In Quito, Ecuador, Coen and I camped in a car workshop for a couple of weeks. We were surrounded by broken vehicles and mechanics whose overalls were black from grease and dirt, and the noise of a blaring radio. This was not the first time we were camping in a workshop; we had done so before during our then ten-year overland journey in Asia and South America.
You get used to many things when traveling for a longer period of time, but each time I am flabbergasted by the hospitality of people and the confidence they have in us. Continue reading
Driving some eight hours straight from the Netherlands to France doesn’t exactly qualify as slow travel, I know. Yet that’s what I did with my friend Mélanie. And, of course, I have an excuse (two, to be exact). Continue reading
“You know what would be a great idea?” Coen asked as we moved up the last steps of the stairs that brought us to a 30-meter-high watchtower.
“What?” David, our guide, asked.
“To serve champagne upstairs. Wouldn’t that be a fantastic surprise?”
David didn’t respond and we continued our way up. Continue reading
“Language is the road map of a culture. It tells you where its people come from and where they are going.” ~Rita Mae Brown
When Coen and I started traveling, in 2003, everything was new and exciting. Having our first conversations with strangers with whom we didn’t share a language was a challenge. Using hands, feet, physical expressions and drawings in sand to get a conversation going was a lot of fun.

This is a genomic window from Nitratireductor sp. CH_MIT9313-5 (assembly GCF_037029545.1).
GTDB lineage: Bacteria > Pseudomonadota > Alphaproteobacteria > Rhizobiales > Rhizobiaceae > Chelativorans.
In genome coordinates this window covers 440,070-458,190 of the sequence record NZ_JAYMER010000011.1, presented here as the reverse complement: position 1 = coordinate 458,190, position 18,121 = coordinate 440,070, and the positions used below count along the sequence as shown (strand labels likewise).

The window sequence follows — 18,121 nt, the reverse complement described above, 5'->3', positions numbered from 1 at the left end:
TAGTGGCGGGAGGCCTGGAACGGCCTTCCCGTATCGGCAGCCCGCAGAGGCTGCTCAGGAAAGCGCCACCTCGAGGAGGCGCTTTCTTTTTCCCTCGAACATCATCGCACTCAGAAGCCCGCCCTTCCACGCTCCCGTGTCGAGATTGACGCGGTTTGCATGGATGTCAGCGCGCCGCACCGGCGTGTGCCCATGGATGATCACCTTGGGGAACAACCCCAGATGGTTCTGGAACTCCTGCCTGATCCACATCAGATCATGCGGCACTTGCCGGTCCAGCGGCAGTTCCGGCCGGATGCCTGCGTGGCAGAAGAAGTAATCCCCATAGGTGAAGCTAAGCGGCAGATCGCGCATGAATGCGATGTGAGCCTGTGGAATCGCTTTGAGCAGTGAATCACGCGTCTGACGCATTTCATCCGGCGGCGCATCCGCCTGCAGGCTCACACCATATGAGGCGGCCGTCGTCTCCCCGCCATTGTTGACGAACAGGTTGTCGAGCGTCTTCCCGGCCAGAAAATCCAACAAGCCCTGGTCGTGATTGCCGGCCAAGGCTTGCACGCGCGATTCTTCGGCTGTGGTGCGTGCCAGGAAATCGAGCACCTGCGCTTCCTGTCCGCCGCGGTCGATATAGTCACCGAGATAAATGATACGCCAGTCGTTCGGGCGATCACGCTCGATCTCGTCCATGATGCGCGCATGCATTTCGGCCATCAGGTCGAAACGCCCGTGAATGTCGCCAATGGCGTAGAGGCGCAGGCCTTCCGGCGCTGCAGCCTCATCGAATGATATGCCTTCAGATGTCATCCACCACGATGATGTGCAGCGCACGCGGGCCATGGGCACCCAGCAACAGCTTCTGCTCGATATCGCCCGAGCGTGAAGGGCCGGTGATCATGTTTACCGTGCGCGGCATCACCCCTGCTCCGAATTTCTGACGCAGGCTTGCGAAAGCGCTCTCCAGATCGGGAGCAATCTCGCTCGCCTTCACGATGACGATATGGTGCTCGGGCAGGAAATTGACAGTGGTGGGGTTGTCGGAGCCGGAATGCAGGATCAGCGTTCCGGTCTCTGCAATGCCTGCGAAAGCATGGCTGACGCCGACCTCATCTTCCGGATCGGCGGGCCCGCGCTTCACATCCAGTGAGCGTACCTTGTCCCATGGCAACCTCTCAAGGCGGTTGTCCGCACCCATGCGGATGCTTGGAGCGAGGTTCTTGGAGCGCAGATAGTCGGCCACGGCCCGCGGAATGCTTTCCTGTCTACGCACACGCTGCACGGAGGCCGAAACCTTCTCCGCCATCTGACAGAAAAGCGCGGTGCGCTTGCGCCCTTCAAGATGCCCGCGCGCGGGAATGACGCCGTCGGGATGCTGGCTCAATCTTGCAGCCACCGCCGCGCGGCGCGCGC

However, when the novelty started to fade, we missed an important element: language. Continue reading
“I have some chicken on skewers left. Would you like one?” Marcel asked. I looked at Coen; we just had noodlesoup for dinner and aren’t hungry. “With peanut sauce,” Marcel’s wife Sandra added with a smile. Coen was lost: this guy lives for peanut sauce. The chicken, succulent thanks to a marinade, and peanut sauce came with a beer. We had already fallen for Pousada (guesthouse) Portal do Vento on arrival, but now we wanted to stay. Continue reading
Vendor at Praia da Lua, a popular beach near Manaus.
We arrived in Manaus with a list of places I wanted to visit, but Providence ruled differently. In the past I might have had a fit. I had made a list, damn it, and we were going to stick to it. We had to visit these places. After all, wasn’t that what Manaus was about? The rubber boom, historic buildings, the Amazon Theater, parks with wildlife among which an endemic monkey, the Meeting of the Waters, the surrounding Amazon rainforest and indigenous villages? Continue reading
It is Saturday night, and it’s dinnertime.
We move two tables next to the swimming pool. Our hosts Leandro and Viviane set them with white tablecloths and light candles. For a second the night is about to go up in smoke as the cat discovers the fringes of the tablecloth – one table with candles and an open bottle of wine wobbles back and forth dangerously, but we manage to steady it in time. Continue reading